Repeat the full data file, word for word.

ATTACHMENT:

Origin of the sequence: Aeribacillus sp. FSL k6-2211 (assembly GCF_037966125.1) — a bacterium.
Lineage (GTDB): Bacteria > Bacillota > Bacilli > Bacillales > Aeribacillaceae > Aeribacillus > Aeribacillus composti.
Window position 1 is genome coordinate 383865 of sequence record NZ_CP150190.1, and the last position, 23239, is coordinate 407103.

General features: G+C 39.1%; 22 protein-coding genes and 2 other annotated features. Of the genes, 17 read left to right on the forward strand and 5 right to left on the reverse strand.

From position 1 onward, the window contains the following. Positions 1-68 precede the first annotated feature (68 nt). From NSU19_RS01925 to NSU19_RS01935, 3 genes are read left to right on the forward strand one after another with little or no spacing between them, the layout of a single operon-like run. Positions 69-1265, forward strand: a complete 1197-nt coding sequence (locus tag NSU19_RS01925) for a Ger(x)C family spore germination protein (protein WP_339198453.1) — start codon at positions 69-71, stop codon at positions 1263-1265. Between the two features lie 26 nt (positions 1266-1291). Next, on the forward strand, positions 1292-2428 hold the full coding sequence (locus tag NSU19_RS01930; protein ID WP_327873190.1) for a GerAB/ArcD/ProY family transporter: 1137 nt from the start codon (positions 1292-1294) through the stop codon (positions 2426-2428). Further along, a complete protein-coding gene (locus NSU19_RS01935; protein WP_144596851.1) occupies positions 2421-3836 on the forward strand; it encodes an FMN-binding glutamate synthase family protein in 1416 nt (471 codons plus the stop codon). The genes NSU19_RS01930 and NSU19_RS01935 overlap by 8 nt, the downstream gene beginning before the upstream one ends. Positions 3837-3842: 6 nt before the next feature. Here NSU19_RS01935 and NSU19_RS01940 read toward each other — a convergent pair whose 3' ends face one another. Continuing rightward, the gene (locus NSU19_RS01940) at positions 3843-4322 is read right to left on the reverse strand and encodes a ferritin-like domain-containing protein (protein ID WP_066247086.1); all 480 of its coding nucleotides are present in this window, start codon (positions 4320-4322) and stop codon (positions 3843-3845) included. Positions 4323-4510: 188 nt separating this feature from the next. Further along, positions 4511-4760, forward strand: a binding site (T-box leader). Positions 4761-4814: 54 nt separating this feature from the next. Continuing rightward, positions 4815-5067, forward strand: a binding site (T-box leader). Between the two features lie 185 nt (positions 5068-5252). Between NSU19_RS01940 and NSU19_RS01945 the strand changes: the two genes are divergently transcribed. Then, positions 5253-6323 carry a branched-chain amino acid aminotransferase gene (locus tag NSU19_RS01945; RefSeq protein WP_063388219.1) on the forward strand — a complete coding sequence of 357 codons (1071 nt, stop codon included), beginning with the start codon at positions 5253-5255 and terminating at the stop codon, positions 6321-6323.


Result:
Origin of the sequence: Aeribacillus sp. FSL k6-2211 (assembly GCF_037966125.1) — a bacterium.
Lineage (GTDB): Bacteria > Bacillota > Bacilli > Bacillales > Aeribacillaceae > Aeribacillus > Aeribacillus composti.
Window position 1 is genome coordinate 383865 of sequence record NZ_CP150190.1, and the last position, 23239, is coordinate 407103.

General features: G+C 39.1%; 22 protein-coding genes and 2 other annotated features. Of the genes, 17 read left to right on the forward strand and 5 right to left on the reverse strand.

From position 1 onward, the window contains the following. Positions 1-68 precede the first annotated feature (68 nt). From NSU19_RS01925 to NSU19_RS01935, 3 genes are read left to right on the forward strand one after another with little or no spacing between them, the layout of a single operon-like run. Positions 69-1265, forward strand: a complete 1197-nt coding sequence (locus tag NSU19_RS01925) for a Ger(x)C family spore germination protein (protein WP_339198453.1) — start codon at positions 69-71, stop codon at positions 1263-1265. Between the two features lie 26 nt (positions 1266-1291). Next, on the forward strand, positions 1292-2428 hold the full coding sequence (locus tag NSU19_RS01930; protein ID WP_327873190.1) for a GerAB/ArcD/ProY family transporter: 1137 nt from the start codon (positions 1292-1294) through the stop codon (positions 2426-2428). Further along, a complete protein-coding gene (locus NSU19_RS01935; protein WP_144596851.1) occupies positions 2421-3836 on the forward strand; it encodes an FMN-binding glutamate synthase family protein in 1416 nt (471 codons plus the stop codon). The genes NSU19_RS01930 and NSU19_RS01935 overlap by 8 nt, the downstream gene beginning before the upstream one ends. Positions 3837-3842: 6 nt before the next feature. Here NSU19_RS01935 and NSU19_RS01940 read toward each other — a convergent pair whose 3' ends face one another. Continuing rightward, the gene (locus NSU19_RS01940) at positions 3843-4322 is read right to left on the reverse strand and encodes a ferritin-like domain-containing protein (protein ID WP_066247086.1); all 480 of its coding nucleotides are present in this window, start codon (positions 4320-4322) and stop codon (positions 3843-3845) included. Positions 4323-4510: 188 nt separating this feature from the next. Further along, positions 4511-4760, forward strand: a binding site (T-box leader). Positions 4761-4814: 54 nt separating this feature from the next. Continuing rightward, positions 4815-5067, forward strand: a binding site (T-box leader). Between the two features lie 185 nt (positions 5068-5252). Between NSU19_RS01940 and NSU19_RS01945 the strand changes: the two genes are divergently transcribed. Then, positions 5253-6323 carry a branched-chain amino acid aminotransferase gene (locus tag NSU19_RS01945; RefSeq protein WP_063388219.1) on the forward strand — a complete coding sequence of 357 codons (1071 nt, stop codon included), beginning with the start codon at positions 5253-5255 and terminating at the stop codon, positions 6321-6323.